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Ever since the advent of the Domain Name System, the entire world has experienced a radical metamorphosis that has brought about a revolution in the way we communicate and connect. Domain names have dramatically expanded the reach of businesses and brands to hundreds of millions of people and have incontrovertibly become an indispensable tool for business communication. Domain names, usually composed of brand names or trademarks, are not mere internet addresses but have significantly grown in importance and represent a business entity as capably as a brand itself.
It is apparent that depriving a rightful owner of its domain name is as grave an offense as transgressing any other Intellectual Property. Unfortunately, this practice, known as, Reverse Domain Name Hijacking, is on the rise as trademark owners are attempting to secure domain names by making false cybersquatting claims against a domain name’s rightful owner.
Reverse domain name hijacking is the practice by which trademark owners assert expansive trademark rights in an effort to strip legitimate holders of their domain names. This occurs when big corporations intimidate people or companies out of their domain names under the guise of trademark ownership, even though the particular use of a domain name does not constitute trademark infringement, dilution, or unfair competition in any manner.
Some trademark legal scholars have speculated that reverse domain hijacking may be met with the cancellation of the company’s mark under the doctrine of trademark misuse. Additionally, victims of reverse domain name hijacking have a specific cause of action under the new anti-cyber squatting legislation.
A recent entrant to this infamous list is the Consumer products giant “Procter & Gamble”, who has been found guilty of reverse domain name hijacking. What is even more astonishing is that P&G made outrageously false and misleading claims about its trademark “Swash” and then couldn’t save itself from the embarrassing unfolding of events.
The domain at issue was <swash.com>, owned by Marchex Sales, Inc. of Las Vegas, Nevada, and the Complaint was filed with the WIPO Arbitration and Mediation Center on November 2, 2012.
The facts of the case are summarized below:
P&G claimed that it obtained registration for the trademark “SWASH” throughout the world, including under the Madrid System, and with the OHIM, and USPTO, with the earliest registration, under the Madrid System, dating back to the year 1993. It further contended that it had earned more than USD 40 million in SWASH product sales and had spent in excess of USD 4 million in research, development, and advertising pertaining to those products and that it came to know about Marchex’s registration of the disputed domain name around May 1, 2012.
However, the WIPO Panel later found that P & G had misrepresented material facts to the panel. After being pressed, P&G made the shocking revelation that it had actually made sales of only $60,000. Also, the 1993 trademark was actually assigned to P&G after Marchex had owned the domain and it was not valid in the United States. The Panel also made the finding that P&G had abused the process of UDRP in an attempt at reverse domain name hijacking in contravention of the UDRP Rules in paragraph 15(e). An excerpt from the Administrative Panel Decision reads:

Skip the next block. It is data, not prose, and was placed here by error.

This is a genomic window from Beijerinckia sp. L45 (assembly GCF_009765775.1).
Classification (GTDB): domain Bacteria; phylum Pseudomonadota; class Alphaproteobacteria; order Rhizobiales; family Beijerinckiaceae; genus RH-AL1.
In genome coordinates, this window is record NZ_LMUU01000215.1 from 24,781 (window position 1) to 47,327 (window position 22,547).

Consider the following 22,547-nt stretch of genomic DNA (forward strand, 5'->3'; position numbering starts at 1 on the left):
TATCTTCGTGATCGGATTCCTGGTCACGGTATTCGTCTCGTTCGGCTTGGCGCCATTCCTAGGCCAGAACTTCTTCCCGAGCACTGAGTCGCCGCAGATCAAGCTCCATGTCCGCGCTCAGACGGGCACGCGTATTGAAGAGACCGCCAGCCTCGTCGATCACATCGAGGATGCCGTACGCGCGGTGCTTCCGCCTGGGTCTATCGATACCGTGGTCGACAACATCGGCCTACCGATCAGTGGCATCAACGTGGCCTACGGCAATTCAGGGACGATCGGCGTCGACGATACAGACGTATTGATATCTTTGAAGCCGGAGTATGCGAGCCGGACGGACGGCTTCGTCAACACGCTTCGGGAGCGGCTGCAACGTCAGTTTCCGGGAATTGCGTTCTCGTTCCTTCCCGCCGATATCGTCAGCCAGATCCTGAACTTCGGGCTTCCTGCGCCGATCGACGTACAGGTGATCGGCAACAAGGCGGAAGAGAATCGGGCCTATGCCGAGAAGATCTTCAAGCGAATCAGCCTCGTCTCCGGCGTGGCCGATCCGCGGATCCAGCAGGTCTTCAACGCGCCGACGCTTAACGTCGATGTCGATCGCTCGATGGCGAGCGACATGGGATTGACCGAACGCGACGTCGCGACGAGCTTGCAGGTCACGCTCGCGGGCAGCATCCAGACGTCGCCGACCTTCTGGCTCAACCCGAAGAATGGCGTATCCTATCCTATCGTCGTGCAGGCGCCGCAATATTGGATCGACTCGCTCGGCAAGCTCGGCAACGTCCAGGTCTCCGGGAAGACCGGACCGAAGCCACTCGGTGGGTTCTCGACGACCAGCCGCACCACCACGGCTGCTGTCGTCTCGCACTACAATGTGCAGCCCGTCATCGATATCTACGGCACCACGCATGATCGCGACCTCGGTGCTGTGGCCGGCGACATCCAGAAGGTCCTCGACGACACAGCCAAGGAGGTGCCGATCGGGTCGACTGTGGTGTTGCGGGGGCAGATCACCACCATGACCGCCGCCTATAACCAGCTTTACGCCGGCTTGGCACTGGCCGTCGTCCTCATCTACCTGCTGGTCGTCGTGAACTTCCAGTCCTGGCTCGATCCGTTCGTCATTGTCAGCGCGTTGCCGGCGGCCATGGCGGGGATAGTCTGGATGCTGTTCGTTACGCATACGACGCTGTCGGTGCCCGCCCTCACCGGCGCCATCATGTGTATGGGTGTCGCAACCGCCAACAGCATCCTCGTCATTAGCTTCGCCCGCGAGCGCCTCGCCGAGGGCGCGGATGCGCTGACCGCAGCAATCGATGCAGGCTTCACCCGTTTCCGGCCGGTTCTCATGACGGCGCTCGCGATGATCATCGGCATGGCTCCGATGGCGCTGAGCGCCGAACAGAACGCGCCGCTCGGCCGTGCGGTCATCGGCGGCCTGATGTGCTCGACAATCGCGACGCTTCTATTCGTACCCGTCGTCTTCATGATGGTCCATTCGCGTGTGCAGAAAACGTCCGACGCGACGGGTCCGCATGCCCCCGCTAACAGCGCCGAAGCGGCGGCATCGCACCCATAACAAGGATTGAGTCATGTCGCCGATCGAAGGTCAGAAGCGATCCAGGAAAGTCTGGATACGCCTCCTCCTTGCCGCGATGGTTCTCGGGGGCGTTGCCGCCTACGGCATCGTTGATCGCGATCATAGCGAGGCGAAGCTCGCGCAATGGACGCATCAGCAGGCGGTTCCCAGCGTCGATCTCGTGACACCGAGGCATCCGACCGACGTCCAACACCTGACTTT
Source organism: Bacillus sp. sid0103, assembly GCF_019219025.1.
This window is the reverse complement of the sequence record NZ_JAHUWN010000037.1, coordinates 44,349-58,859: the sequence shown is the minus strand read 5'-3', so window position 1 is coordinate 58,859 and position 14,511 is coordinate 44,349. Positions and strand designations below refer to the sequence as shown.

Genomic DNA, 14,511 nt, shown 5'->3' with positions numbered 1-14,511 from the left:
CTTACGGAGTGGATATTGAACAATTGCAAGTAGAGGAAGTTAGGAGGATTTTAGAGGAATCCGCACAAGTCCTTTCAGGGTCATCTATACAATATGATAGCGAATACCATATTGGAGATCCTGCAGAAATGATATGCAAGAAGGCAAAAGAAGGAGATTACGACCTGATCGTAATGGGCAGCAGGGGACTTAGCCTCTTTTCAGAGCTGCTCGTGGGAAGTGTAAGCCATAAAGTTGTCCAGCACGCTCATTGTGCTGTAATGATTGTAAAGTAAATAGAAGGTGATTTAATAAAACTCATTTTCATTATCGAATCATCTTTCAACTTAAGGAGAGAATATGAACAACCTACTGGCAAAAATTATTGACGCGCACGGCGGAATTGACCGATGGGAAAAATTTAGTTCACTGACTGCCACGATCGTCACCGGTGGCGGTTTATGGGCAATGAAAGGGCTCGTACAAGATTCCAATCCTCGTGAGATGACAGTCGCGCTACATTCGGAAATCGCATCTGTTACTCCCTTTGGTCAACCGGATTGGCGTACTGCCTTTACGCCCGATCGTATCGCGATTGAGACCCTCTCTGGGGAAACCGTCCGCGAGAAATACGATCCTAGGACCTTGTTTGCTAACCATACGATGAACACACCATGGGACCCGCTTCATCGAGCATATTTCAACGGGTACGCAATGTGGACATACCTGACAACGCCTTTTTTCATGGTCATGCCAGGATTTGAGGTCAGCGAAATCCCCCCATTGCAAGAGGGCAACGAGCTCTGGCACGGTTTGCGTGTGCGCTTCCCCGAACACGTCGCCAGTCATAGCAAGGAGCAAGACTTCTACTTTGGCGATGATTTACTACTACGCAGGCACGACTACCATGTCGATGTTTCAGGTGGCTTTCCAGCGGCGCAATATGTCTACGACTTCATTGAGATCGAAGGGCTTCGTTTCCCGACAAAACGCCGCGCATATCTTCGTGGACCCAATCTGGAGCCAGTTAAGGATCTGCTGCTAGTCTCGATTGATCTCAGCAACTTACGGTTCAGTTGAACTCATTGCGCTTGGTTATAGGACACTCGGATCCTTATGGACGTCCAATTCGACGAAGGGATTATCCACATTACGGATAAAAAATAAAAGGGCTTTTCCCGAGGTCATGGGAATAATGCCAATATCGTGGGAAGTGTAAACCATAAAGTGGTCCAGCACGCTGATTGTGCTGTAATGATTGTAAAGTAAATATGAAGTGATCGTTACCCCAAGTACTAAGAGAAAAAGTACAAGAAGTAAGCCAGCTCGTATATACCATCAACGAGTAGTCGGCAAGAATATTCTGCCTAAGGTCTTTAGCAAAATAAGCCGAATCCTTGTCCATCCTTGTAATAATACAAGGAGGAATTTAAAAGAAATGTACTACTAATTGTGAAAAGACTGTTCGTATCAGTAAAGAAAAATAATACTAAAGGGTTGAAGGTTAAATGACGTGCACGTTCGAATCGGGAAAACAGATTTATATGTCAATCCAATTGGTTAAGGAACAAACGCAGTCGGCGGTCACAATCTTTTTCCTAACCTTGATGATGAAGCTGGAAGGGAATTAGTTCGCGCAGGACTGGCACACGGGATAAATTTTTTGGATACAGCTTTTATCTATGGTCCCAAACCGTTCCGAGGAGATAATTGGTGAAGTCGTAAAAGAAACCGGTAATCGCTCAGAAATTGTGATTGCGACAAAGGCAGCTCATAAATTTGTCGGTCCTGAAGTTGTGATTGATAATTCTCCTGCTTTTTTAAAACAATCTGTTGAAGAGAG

“The entire Panel finds it more extraordinary still that in its Complaint the Complainant represented the SWASH brand to be a worldwide brand of longstanding with multi-million dollar sales, stating that over the last 4 years alone the brand had gained sales of over USD 40,000,000. When this was challenged by the Respondent, the Complainant was forced to admit that the brand had only been on the market for 4 years, that sales had been restricted to the USA and that sales over those four years had totaled under USD 60,000. Had the Respondent failed to respond, there is a very real risk that the Panel, relying upon the 1993 International registration and the substantial sales volumes claimed for the brand, would have found in favor of the Complainant. This Complaint fell very far short of what the Panel was entitled to expect from a Complainant of this stature.”
The whole case can be read here.
Procter & Gamble eventually ended up buying the domain <swash.com> from Marchex after its failed attempt to steal the domain name by paying only 5 to 10K USD in UDRP plus the attorney fees.
Even though this case should have been an eye-opener for domain name bullies, especially after the astringent criticism P&G is facing, Avaya Corporation, a multinational company with over 17,500 employees worldwide, tried to apply a ploy in bad faith in an attempt to deprive a registered domain name owner. Avaya too, later on, admitted that the Respondent (Avaya Electronics) is a manufacturer of data and telecommunication products that do not compete with its own products and the Panel found that the Respondent adequately showed that it is commonly known as “AVAYO” in its business name.
While there is no financial penalty for being branded a reverse domain name hijacker, odds are that future Procter & Gamble UDRP filings are going to be given extra scrutiny by WIPO panelists!
One can only hope that these cash-rich bullies would take a lesson from the not so Swash-buckling stunt P&G tried to pull off!
About the Author: Mr. Anirudh Sarin, Trade Mark Attorney at Khurana & Khurana and can be reached at firstname.lastname@example.org
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